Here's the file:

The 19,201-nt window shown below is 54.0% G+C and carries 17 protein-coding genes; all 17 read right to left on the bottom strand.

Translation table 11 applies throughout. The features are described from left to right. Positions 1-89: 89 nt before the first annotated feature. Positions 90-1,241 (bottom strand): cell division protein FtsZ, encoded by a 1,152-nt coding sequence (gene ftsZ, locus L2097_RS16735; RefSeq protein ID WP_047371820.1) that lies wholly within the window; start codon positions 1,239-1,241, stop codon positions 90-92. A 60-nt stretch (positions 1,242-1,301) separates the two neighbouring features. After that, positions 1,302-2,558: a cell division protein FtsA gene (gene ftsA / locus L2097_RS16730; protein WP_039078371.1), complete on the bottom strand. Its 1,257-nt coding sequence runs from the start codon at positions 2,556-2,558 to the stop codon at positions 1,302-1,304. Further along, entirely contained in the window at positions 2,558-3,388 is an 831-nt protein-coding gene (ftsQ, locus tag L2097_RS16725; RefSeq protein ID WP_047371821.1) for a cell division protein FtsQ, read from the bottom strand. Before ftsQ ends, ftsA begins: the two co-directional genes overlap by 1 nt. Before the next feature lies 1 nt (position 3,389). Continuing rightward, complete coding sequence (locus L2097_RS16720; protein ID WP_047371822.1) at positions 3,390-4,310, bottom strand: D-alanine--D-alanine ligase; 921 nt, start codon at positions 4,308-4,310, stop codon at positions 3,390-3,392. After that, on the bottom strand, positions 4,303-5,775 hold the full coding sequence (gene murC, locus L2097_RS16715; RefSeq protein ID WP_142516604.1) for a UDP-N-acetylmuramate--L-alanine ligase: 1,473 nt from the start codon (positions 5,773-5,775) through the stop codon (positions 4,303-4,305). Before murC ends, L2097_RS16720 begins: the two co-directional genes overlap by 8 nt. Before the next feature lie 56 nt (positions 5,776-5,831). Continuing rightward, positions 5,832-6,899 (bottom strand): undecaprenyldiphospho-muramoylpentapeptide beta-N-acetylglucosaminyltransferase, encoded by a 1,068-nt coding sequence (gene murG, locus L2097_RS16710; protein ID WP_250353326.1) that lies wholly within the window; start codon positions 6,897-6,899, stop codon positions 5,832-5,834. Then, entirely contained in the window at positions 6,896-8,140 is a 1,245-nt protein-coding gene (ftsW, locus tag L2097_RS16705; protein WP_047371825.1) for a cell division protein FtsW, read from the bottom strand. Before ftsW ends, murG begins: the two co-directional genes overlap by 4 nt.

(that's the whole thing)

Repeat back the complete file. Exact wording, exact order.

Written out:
The 19,201-nt window shown below is 54.0% G+C and carries 17 protein-coding genes; all 17 read right to left on the bottom strand.

Translation table 11 applies throughout. The features are described from left to right. Positions 1-89: 89 nt before the first annotated feature. Positions 90-1,241 (bottom strand): cell division protein FtsZ, encoded by a 1,152-nt coding sequence (gene ftsZ, locus L2097_RS16735; RefSeq protein ID WP_047371820.1) that lies wholly within the window; start codon positions 1,239-1,241, stop codon positions 90-92. A 60-nt stretch (positions 1,242-1,301) separates the two neighbouring features. After that, positions 1,302-2,558: a cell division protein FtsA gene (gene ftsA / locus L2097_RS16730; protein WP_039078371.1), complete on the bottom strand. Its 1,257-nt coding sequence runs from the start codon at positions 2,556-2,558 to the stop codon at positions 1,302-1,304. Further along, entirely contained in the window at positions 2,558-3,388 is an 831-nt protein-coding gene (ftsQ, locus tag L2097_RS16725; RefSeq protein ID WP_047371821.1) for a cell division protein FtsQ, read from the bottom strand. Before ftsQ ends, ftsA begins: the two co-directional genes overlap by 1 nt. Before the next feature lies 1 nt (position 3,389). Continuing rightward, complete coding sequence (locus L2097_RS16720; protein ID WP_047371822.1) at positions 3,390-4,310, bottom strand: D-alanine--D-alanine ligase; 921 nt, start codon at positions 4,308-4,310, stop codon at positions 3,390-3,392. After that, on the bottom strand, positions 4,303-5,775 hold the full coding sequence (gene murC, locus L2097_RS16715; RefSeq protein ID WP_142516604.1) for a UDP-N-acetylmuramate--L-alanine ligase: 1,473 nt from the start codon (positions 5,773-5,775) through the stop codon (positions 4,303-4,305). Before murC ends, L2097_RS16720 begins: the two co-directional genes overlap by 8 nt. Before the next feature lie 56 nt (positions 5,776-5,831). Continuing rightward, positions 5,832-6,899 (bottom strand): undecaprenyldiphospho-muramoylpentapeptide beta-N-acetylglucosaminyltransferase, encoded by a 1,068-nt coding sequence (gene murG, locus L2097_RS16710; protein ID WP_250353326.1) that lies wholly within the window; start codon positions 6,897-6,899, stop codon positions 5,832-5,834. Then, entirely contained in the window at positions 6,896-8,140 is a 1,245-nt protein-coding gene (ftsW, locus tag L2097_RS16705; protein WP_047371825.1) for a cell division protein FtsW, read from the bottom strand. Before ftsW ends, murG begins: the two co-directional genes overlap by 4 nt.